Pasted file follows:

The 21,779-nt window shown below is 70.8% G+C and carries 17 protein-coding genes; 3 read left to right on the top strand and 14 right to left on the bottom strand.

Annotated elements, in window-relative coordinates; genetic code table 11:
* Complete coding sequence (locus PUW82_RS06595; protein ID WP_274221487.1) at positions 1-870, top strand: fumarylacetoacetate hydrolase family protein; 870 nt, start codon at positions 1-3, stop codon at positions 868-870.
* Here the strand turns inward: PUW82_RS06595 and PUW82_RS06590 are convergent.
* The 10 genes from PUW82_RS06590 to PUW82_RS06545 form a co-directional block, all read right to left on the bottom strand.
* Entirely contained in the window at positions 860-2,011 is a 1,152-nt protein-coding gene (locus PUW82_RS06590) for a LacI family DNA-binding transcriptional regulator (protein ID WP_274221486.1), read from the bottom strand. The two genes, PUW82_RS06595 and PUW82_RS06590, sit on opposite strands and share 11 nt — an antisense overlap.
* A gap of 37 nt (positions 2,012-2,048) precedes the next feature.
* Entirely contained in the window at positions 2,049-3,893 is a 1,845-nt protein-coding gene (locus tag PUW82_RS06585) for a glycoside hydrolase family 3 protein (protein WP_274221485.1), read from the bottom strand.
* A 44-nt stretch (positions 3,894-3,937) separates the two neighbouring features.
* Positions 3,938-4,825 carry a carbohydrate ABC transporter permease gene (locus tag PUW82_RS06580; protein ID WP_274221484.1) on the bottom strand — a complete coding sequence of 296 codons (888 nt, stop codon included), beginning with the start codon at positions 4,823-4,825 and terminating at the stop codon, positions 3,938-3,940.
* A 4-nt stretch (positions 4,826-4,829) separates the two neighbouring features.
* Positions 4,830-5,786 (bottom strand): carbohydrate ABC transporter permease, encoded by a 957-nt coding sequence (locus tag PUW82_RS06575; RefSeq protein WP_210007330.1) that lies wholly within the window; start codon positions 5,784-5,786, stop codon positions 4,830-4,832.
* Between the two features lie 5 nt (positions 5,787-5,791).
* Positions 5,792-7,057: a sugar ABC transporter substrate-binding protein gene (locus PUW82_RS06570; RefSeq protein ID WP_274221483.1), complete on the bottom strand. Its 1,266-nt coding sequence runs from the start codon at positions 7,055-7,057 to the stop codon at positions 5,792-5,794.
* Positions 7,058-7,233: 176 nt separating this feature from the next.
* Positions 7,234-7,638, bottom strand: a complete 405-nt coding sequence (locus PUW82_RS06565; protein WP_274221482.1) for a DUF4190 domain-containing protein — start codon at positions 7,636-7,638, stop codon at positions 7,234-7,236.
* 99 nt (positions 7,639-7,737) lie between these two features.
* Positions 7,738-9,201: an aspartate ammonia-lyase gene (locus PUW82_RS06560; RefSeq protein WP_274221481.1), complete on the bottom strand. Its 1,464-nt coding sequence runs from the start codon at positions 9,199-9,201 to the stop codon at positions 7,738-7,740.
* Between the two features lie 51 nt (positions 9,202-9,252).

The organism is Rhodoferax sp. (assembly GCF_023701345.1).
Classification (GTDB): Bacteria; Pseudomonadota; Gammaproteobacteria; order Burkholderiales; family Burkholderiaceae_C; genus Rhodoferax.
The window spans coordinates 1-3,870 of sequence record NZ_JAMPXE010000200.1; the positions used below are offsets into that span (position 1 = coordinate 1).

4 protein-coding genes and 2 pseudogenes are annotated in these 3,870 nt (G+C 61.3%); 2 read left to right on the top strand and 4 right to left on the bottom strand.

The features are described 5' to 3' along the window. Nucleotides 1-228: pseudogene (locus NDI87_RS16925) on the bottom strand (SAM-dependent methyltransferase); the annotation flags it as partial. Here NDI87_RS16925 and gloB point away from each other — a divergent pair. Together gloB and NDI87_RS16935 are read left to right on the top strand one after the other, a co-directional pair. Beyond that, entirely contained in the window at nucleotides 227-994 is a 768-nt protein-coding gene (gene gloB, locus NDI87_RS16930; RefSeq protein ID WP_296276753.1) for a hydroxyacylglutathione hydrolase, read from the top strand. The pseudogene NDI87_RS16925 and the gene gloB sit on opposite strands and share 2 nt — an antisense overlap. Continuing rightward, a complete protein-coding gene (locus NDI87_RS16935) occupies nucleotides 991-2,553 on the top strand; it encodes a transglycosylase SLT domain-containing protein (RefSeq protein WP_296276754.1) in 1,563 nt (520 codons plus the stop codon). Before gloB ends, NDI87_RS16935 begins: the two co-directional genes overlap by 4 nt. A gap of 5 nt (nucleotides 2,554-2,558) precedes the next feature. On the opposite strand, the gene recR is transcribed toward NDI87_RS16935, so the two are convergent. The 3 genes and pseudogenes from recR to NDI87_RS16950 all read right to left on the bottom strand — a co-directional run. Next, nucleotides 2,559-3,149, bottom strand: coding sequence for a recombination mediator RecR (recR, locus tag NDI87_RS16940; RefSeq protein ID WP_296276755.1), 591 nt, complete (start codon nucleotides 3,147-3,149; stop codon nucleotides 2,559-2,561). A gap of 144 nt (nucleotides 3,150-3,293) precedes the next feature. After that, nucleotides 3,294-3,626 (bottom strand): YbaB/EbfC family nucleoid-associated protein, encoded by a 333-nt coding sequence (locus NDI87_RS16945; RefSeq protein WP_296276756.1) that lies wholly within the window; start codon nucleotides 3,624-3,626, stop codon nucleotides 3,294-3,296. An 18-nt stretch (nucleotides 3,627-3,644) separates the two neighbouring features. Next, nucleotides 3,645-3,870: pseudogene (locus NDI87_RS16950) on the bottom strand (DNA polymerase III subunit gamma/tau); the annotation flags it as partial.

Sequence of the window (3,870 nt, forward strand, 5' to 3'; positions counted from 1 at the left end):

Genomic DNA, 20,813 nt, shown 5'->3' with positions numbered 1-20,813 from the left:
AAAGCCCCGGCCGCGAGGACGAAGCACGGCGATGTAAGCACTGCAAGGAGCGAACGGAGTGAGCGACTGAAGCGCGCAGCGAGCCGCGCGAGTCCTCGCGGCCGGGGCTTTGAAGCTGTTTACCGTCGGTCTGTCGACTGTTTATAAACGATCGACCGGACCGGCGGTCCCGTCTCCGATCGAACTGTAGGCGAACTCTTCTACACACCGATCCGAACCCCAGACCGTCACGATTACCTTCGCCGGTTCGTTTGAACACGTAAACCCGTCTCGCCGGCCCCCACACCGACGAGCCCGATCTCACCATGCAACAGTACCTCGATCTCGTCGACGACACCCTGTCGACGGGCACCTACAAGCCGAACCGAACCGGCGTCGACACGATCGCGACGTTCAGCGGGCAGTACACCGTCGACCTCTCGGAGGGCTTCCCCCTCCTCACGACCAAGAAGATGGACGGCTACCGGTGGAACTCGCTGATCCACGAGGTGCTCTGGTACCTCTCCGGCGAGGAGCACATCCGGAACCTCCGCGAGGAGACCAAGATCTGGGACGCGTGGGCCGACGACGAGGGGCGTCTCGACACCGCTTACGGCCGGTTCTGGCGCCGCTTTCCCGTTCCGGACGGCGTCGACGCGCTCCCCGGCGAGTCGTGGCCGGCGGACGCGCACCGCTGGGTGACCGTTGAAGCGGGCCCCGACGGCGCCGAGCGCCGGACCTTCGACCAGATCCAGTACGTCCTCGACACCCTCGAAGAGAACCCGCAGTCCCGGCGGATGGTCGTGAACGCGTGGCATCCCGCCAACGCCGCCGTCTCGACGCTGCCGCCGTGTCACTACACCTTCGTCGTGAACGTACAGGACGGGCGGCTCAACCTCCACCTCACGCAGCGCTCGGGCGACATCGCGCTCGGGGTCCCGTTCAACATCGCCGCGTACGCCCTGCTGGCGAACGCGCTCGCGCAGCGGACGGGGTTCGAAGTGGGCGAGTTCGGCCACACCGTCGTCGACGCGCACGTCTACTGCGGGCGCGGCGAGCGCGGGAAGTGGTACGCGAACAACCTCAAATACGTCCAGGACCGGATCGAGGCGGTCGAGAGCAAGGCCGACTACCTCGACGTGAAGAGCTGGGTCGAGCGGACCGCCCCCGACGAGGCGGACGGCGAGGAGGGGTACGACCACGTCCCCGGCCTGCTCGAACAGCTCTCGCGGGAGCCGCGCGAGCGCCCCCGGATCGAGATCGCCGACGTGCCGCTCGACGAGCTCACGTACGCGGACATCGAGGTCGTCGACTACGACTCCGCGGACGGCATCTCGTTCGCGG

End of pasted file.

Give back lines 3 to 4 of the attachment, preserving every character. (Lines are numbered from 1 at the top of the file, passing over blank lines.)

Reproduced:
* Complete coding sequence (locus PUW82_RS06595; protein ID WP_274221487.1) at positions 1-870, top strand: fumarylacetoacetate hydrolase family protein; 870 nt, start codon at positions 1-3, stop codon at positions 868-870.
* Here the strand turns inward: PUW82_RS06595 and PUW82_RS06590 are convergent.